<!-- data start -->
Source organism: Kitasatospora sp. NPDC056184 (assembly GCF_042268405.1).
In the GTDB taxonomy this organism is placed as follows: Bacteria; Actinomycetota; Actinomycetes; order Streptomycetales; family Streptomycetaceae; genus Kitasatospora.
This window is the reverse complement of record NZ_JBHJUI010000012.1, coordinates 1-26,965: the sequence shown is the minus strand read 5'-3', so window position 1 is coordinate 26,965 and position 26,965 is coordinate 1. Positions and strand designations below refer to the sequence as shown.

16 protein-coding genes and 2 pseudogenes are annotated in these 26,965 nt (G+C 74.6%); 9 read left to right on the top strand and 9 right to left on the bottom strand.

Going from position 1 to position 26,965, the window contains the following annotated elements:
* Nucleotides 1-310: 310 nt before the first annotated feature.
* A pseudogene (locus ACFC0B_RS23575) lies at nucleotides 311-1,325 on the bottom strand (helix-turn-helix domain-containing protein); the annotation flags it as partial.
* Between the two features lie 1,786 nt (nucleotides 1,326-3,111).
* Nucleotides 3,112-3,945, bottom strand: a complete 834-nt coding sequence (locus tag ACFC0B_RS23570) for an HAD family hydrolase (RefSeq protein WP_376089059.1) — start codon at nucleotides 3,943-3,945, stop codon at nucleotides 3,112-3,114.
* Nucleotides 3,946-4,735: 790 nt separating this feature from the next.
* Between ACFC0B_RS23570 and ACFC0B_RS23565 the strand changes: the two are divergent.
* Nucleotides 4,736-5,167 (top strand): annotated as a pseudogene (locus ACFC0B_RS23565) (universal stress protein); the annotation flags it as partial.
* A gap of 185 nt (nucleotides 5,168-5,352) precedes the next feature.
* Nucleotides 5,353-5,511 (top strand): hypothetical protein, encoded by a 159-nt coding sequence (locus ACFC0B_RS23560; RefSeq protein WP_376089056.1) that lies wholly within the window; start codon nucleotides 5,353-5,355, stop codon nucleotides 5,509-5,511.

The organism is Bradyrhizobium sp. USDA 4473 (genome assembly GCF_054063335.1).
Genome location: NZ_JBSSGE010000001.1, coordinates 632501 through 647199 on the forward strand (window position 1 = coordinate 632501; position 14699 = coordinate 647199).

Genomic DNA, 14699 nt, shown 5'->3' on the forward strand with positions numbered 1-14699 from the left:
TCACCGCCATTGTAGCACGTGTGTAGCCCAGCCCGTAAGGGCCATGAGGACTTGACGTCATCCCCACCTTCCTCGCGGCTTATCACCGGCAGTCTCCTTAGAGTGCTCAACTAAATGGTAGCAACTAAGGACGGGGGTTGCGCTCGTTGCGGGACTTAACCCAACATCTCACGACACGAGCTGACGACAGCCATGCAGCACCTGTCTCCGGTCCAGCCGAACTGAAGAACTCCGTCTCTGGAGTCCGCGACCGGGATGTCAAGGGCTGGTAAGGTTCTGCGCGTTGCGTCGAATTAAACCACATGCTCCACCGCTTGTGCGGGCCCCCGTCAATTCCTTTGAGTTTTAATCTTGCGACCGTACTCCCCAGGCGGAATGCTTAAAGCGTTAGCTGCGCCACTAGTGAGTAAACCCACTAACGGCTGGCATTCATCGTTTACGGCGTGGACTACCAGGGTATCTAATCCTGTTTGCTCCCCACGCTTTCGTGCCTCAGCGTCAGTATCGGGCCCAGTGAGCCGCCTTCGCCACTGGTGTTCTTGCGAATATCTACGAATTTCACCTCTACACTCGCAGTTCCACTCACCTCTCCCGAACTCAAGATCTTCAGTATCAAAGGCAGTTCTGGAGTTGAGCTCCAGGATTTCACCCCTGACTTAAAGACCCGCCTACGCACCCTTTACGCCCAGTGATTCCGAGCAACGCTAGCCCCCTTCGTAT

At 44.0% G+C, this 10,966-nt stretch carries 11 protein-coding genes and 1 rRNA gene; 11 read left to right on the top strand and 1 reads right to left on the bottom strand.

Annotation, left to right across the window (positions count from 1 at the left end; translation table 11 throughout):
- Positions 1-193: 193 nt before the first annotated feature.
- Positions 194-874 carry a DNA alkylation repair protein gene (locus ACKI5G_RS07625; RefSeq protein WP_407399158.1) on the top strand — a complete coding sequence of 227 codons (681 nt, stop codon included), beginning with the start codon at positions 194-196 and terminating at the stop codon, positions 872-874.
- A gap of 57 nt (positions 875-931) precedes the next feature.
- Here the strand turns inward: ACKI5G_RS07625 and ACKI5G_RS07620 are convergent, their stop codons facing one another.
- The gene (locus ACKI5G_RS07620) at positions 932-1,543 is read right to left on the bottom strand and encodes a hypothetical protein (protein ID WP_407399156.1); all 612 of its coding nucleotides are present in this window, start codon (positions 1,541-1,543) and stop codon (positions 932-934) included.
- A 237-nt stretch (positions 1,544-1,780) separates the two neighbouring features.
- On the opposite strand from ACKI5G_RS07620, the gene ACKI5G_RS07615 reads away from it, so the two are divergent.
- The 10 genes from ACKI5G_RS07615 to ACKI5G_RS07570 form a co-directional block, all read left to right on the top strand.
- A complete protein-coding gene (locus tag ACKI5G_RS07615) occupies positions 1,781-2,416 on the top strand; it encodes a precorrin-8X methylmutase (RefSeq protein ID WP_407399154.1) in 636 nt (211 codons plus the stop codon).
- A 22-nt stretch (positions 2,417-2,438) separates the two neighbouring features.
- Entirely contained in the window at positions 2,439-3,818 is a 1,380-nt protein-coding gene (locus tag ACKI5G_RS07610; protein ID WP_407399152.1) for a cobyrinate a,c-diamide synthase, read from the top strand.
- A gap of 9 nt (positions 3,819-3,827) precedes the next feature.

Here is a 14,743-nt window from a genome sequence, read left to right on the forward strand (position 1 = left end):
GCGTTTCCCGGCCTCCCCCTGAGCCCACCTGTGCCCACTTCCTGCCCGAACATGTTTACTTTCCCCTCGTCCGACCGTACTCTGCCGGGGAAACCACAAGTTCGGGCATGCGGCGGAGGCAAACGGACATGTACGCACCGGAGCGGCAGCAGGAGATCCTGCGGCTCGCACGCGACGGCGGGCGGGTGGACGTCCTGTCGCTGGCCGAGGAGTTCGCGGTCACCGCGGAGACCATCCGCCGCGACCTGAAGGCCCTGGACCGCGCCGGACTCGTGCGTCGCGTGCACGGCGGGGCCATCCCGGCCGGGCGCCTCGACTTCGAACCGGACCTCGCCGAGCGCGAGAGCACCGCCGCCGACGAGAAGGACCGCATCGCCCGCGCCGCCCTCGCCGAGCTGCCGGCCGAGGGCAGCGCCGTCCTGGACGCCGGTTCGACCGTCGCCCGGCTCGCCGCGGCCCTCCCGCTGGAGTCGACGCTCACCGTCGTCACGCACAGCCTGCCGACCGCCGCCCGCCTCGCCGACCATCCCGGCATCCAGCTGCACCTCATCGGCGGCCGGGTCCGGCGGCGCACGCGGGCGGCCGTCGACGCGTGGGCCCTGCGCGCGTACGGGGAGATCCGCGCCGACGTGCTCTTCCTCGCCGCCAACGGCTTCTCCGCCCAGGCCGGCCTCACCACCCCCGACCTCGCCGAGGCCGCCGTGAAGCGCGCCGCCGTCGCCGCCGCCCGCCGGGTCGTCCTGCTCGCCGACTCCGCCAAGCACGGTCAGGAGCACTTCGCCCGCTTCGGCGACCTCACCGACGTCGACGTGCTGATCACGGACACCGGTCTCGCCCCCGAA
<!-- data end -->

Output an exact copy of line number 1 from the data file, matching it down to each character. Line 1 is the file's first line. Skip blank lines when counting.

Source organism: Kitasatospora sp. NPDC056184 (assembly GCF_042268405.1).